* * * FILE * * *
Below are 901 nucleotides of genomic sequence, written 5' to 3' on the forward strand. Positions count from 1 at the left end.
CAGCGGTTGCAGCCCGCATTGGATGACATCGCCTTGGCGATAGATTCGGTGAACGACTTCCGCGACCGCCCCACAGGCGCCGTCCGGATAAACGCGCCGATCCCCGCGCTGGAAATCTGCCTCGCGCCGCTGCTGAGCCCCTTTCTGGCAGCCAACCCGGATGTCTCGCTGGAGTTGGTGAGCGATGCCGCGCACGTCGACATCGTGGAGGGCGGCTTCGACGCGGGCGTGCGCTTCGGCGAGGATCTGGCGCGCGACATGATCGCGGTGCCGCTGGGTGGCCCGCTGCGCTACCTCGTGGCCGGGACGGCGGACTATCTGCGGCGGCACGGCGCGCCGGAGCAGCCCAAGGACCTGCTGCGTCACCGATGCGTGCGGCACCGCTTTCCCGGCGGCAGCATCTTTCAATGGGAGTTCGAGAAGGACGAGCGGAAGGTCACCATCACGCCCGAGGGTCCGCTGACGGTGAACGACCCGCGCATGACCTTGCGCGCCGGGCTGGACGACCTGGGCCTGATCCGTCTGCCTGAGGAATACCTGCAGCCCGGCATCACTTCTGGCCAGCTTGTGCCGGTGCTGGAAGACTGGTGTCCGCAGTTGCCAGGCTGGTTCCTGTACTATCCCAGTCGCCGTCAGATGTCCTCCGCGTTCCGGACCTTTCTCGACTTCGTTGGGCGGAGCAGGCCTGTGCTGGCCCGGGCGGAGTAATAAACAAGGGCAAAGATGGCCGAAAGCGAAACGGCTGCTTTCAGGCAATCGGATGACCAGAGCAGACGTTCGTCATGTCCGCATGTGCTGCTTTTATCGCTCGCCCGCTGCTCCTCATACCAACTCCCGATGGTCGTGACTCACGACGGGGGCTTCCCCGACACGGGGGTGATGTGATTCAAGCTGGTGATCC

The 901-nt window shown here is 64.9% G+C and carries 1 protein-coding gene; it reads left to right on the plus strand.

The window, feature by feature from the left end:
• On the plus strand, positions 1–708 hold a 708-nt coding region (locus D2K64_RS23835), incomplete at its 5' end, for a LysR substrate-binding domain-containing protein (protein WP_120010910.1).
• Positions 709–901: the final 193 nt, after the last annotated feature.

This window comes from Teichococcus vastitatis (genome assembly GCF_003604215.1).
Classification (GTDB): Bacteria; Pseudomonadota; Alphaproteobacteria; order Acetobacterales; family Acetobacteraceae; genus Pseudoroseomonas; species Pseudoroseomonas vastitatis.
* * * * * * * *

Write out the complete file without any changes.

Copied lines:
Below are 901 nucleotides of genomic sequence, written 5' to 3' on the forward strand. Positions count from 1 at the left end.
CAGCGGTTGCAGCCCGCATTGGATGACATCGCCTTGGCGATAGATTCGGTGAACGACTTCCGCGACCGCCCCACAGGCGCCGTCCGGATAAACGCGCCGATCCCCGCGCTGGAAATCTGCCTCGCGCCGCTGCTGAGCCCCTTTCTGGCAGCCAACCCGGATGTCTCGCTGGAGTTGGTGAGCGATGCCGCGCACGTCGACATCGTGGAGGGCGGCTTCGACGCGGGCGTGCGCTTCGGCGAGGATCTGGCGCGCGACATGATCGCGGTGCCGCTGGGTGGCCCGCTGCGCTACCTCGTGGCCGGGACGGCGGACTATCTGCGGCGGCACGGCGCGCCGGAGCAGCCCAAGGACCTGCTGCGTCACCGATGCGTGCGGCACCGCTTTCCCGGCGGCAGCATCTTTCAATGGGAGTTCGAGAAGGACGAGCGGAAGGTCACCATCACGCCCGAGGGTCCGCTGACGGTGAACGACCCGCGCATGACCTTGCGCGCCGGGCTGGACGACCTGGGCCTGATCCGTCTGCCTGAGGAATACCTGCAGCCCGGCATCACTTCTGGCCAGCTTGTGCCGGTGCTGGAAGACTGGTGTCCGCAGTTGCCAGGCTGGTTCCTGTACTATCCCAGTCGCCGTCAGATGTCCTCCGCGTTCCGGACCTTTCTCGACTTCGTTGGGCGGAGCAGGCCTGTGCTGGCCCGGGCGGAGTAATAAACAAGGGCAAAGATGGCCGAAAGCGAAACGGCTGCTTTCAGGCAATCGGATGACCAGAGCAGACGTTCGTCATGTCCGCATGTGCTGCTTTTATCGCTCGCCCGCTGCTCCTCATACCAACTCCCGATGGTCGTGACTCACGACGGGGGCTTCCCCGACACGGGGGTGATGTGATTCAAGCTGGTGATCC

The 901-nt window shown here is 64.9% G+C and carries 1 protein-coding gene; it reads left to right on the plus strand.

The window, feature by feature from the left end:
• On the plus strand, positions 1–708 hold a 708-nt coding region (locus D2K64_RS23835), incomplete at its 5' end, for a LysR substrate-binding domain-containing protein (protein WP_120010910.1).
• Positions 709–901: the final 193 nt, after the last annotated feature.

This window comes from Teichococcus vastitatis (genome assembly GCF_003604215.1).
Classification (GTDB): Bacteria; Pseudomonadota; Alphaproteobacteria; order Acetobacterales; family Acetobacteraceae; genus Pseudoroseomonas; species Pseudoroseomonas vastitatis.